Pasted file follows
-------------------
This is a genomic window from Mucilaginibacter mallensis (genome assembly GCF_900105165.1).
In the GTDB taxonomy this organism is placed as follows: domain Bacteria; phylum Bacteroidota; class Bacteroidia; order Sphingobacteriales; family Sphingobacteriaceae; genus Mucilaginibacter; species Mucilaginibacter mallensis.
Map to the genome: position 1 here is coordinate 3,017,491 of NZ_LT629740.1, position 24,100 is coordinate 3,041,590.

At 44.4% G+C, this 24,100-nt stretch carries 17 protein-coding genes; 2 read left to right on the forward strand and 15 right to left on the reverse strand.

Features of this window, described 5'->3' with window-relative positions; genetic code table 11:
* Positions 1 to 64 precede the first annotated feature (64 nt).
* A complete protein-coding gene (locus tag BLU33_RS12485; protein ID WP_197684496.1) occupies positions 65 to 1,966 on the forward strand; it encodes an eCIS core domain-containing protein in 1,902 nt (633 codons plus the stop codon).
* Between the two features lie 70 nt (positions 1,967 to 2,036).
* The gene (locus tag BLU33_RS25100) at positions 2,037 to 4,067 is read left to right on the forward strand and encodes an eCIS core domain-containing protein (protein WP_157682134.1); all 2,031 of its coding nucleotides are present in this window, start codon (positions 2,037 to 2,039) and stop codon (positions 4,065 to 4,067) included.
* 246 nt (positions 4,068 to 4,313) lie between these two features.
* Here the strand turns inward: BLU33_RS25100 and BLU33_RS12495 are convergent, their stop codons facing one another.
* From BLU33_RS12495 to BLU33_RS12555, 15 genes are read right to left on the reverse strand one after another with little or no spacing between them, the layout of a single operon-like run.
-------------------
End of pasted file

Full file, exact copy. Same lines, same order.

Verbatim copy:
This is a genomic window from Mucilaginibacter mallensis (genome assembly GCF_900105165.1).
In the GTDB taxonomy this organism is placed as follows: domain Bacteria; phylum Bacteroidota; class Bacteroidia; order Sphingobacteriales; family Sphingobacteriaceae; genus Mucilaginibacter; species Mucilaginibacter mallensis.
Map to the genome: position 1 here is coordinate 3,017,491 of NZ_LT629740.1, position 24,100 is coordinate 3,041,590.

At 44.4% G+C, this 24,100-nt stretch carries 17 protein-coding genes; 2 read left to right on the forward strand and 15 right to left on the reverse strand.

Features of this window, described 5'->3' with window-relative positions; genetic code table 11:
* Positions 1 to 64 precede the first annotated feature (64 nt).
* A complete protein-coding gene (locus tag BLU33_RS12485; protein ID WP_197684496.1) occupies positions 65 to 1,966 on the forward strand; it encodes an eCIS core domain-containing protein in 1,902 nt (633 codons plus the stop codon).
* Between the two features lie 70 nt (positions 1,967 to 2,036).
* The gene (locus tag BLU33_RS25100) at positions 2,037 to 4,067 is read left to right on the forward strand and encodes an eCIS core domain-containing protein (protein WP_157682134.1); all 2,031 of its coding nucleotides are present in this window, start codon (positions 2,037 to 2,039) and stop codon (positions 4,065 to 4,067) included.
* 246 nt (positions 4,068 to 4,313) lie between these two features.
* Here the strand turns inward: BLU33_RS25100 and BLU33_RS12495 are convergent, their stop codons facing one another.
* From BLU33_RS12495 to BLU33_RS12555, 15 genes are read right to left on the reverse strand one after another with little or no spacing between them, the layout of a single operon-like run.